Sunday, June 22, 2014

Beyond Modal Realism: The Interpenetrating Comic Dimensions of Grant Morrison's The Multiversity

Eight years in the making, next month The Multiversity arrives! Beginning as far back as the conclusion of his "Seven Soldiers of Victory" megaseries, Scottish comics scribe Grant Morrison began to make cryptic statements about a larger, Cosmological, multiple-Universe spanning meta-Comic, a project that by 2009 had become known as "Grant Morrison’s ‘Multiversity’". The book promising to bridge the diverse fictional worlds that have existed in DC Comics' history of rewriting their continuity multitudinous times via whatever current marketing campaign, crossover event or 'Crisis' of universal perspective that the publisher had established in it's 70+ years of serialized storytelling. Morrison then became engrossed in writing what may prove to be the major superhero opus of his career, in the form of a award-winning 7 year Batman story which even managed to weave into it's fold his own take on a crossover Cosmological "Final Crisis". In addition to just about every major DC character, this multi-dimensional event book encompassed in it's sprawling conceptual expanse the groundbreaking work of Jack Kirby's Fourth World creations of the 1970's. In the midst of this extended period of activity, Multiversity seemed to sink further and further into the realm of the hypothetical. A very brief synopsis of the threat implied by glimpsing the "Haunted Universes" contained within it's pages was seen in Rolling Stone's "Grant Morrison: Psychedelic Superhero". Come 2012 and the one-off Morrison-Con celebrating all things Grant along with a select body of artists, and writers including, Jonathan Hickman, Robert Kirkman, J.H. Williams III and others working in the genre-warping outer edge of the comics medium. The big news of the festival came during an interview held in the Future of the Third Millennium panel, in which it was established that not only was the book well and very much alive, but a set of new "Hi-Resolution Frank Quitely Artwork from Multiversity" was revealed.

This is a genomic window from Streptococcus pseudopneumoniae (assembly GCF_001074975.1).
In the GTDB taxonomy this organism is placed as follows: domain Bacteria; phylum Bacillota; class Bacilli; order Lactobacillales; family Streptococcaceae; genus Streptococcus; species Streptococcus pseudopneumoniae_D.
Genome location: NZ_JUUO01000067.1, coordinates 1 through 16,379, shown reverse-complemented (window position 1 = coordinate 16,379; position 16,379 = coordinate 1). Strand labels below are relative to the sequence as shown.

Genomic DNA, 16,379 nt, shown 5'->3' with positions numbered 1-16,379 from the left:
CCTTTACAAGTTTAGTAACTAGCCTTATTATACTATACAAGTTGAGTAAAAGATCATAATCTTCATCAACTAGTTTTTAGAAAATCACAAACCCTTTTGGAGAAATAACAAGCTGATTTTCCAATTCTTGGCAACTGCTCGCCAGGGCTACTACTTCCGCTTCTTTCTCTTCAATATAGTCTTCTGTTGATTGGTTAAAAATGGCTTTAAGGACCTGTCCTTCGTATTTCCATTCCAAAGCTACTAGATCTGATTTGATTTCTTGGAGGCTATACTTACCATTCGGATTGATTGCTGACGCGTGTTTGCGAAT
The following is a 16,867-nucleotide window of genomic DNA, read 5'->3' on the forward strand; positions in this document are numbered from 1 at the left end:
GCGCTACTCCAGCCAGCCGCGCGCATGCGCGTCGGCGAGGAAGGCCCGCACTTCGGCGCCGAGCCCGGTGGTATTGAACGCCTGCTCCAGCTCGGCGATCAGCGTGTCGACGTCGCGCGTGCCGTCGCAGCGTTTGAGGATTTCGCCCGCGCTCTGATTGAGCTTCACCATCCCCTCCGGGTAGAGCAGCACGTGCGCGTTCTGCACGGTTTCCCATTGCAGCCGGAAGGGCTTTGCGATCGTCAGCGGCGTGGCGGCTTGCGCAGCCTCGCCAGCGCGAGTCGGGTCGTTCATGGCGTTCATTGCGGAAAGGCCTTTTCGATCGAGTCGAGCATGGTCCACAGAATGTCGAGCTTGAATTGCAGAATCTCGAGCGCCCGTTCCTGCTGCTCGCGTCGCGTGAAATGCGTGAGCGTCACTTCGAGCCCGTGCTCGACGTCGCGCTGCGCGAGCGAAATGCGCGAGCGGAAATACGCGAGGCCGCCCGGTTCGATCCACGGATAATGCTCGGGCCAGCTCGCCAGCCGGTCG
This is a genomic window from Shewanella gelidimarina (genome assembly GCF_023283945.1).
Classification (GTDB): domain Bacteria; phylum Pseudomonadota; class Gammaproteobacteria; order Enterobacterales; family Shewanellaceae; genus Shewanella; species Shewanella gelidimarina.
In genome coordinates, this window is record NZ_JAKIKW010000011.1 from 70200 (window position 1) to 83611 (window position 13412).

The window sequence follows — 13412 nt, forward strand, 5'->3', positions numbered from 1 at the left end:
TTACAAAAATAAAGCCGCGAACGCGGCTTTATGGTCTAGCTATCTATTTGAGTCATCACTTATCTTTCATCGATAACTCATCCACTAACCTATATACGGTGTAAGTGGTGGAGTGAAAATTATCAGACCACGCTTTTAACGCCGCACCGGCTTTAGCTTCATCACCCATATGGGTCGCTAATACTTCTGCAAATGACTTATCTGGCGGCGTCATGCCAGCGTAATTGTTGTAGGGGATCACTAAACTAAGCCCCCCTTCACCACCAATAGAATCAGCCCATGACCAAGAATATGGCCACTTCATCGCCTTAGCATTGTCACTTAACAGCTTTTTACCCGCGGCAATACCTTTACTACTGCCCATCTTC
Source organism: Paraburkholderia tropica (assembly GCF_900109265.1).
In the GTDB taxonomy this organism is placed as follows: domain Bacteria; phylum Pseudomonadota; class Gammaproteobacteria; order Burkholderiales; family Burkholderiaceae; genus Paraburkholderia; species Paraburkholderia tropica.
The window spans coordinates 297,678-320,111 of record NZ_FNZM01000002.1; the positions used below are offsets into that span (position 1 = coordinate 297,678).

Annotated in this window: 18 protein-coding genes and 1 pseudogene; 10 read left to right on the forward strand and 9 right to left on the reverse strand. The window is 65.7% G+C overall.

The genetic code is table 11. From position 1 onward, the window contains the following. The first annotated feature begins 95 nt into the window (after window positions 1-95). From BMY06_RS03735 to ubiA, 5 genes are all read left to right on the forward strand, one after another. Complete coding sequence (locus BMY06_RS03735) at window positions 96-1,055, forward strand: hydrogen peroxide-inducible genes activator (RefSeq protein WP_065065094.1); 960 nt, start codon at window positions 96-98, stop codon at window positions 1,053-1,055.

Another protracted silence followed until April of this year, when it was announced that after nearly a decade of delays, a date had been set and "Morrison is to Unleash 'The Multiversity' in August". A month later DC Comics presented their solicitations for the Summer's books including the first two issues of The Multiversity. These arrived along with a grand, preposterous synopsis by it's author, delivering on the years of hints and speculation: "Prepare to meet the Vampire League of Earth-43, the Justice Riders of Earth-18, Superdemon, Doc Fate, the super-sons of Superman and Batman, the rampaging Retaliators of Earth-8, the Atomic Knights of Justice, Dino-Cop, Sister Miracle, Lady Quark, the legion of Sivanas, the Nazi New Reichsmen of Earth-10 and the latest, greatest Super Hero of Earth-Prime: You! But even with a multitude of alternate worlds to choose from, where every variation is possible, can anyone hope to prevail against the onslaught of ultimate evil and undying hatred in the unstoppable form of a one-time cosmic defender with unimaginable powers?! Join us, if you dare, for the beginning of The Multiversity!" If all of that isn't sufficient to pique your love of the comics medium (and the audacity of the expanse of imagination, word and image that only this serialized medium can capture), an even more in-depth plumbing of Multiversity's Quantum breadth came last year during a media event in LA, covered in MTV's "All Becoming Starchildren: An Evening With Grant Morrison". Closing this out, a detailed map of the Multiverse and the final word before the series' launch from this year's San Diego Comic-Con! Wired's interview with Morrison makes it clear we're looking at the DC Universe through the lens of Superstring Theory and the Music of the Spheres as devices in his expansion on decades of previously posited alternate-universe storytelling. Appropriately titled, "Multiversity Turns the DC Universe Into a Quantum-Theory Freakfest", it establishes a multitude of universes populated by personages and concepts Comics Alliance calls, "Vampire Batman, Hypnotic Induction, And God: Grant Morrison Talks ‘The Multiversity’".